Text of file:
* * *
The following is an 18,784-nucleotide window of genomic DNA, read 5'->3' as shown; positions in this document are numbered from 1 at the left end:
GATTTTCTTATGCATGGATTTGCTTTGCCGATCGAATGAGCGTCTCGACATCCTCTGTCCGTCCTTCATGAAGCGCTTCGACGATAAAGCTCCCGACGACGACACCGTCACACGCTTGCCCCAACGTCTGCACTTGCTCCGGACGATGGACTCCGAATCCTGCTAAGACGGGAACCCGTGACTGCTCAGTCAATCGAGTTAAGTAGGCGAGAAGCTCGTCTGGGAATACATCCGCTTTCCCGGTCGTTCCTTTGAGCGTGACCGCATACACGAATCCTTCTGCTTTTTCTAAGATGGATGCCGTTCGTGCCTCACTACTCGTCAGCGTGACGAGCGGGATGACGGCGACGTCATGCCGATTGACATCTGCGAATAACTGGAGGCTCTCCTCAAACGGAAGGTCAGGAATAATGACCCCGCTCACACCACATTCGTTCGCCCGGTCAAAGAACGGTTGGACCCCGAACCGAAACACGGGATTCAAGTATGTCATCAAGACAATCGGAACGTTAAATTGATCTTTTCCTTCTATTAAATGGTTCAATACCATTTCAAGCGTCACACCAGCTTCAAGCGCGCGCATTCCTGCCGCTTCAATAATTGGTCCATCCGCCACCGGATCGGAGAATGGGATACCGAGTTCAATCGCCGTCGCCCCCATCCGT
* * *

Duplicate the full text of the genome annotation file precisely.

The following is an 18,784-nucleotide window of genomic DNA, read 5'->3' as shown; positions in this document are numbered from 1 at the left end:
GATTTTCTTATGCATGGATTTGCTTTGCCGATCGAATGAGCGTCTCGACATCCTCTGTCCGTCCTTCATGAAGCGCTTCGACGATAAAGCTCCCGACGACGACACCGTCACACGCTTGCCCCAACGTCTGCACTTGCTCCGGACGATGGACTCCGAATCCTGCTAAGACGGGAACCCGTGACTGCTCAGTCAATCGAGTTAAGTAGGCGAGAAGCTCGTCTGGGAATACATCCGCTTTCCCGGTCGTTCCTTTGAGCGTGACCGCATACACGAATCCTTCTGCTTTTTCTAAGATGGATGCCGTTCGTGCCTCACTACTCGTCAGCGTGACGAGCGGGATGACGGCGACGTCATGCCGATTGACATCTGCGAATAACTGGAGGCTCTCCTCAAACGGAAGGTCAGGAATAATGACCCCGCTCACACCACATTCGTTCGCCCGGTCAAAGAACGGTTGGACCCCGAACCGAAACACGGGATTCAAGTATGTCATCAAGACAATCGGAACGTTAAATTGATCTTTTCCTTCTATTAAATGGTTCAATACCATTTCAAGCGTCACACCAGCTTCAAGCGCGCGCATTCCTGCCGCTTCAATAATTGGTCCATCCGCCACCGGATCGGAGAATGGGATACCGAGTTCAATCGCCGTCGCCCCCATCCGT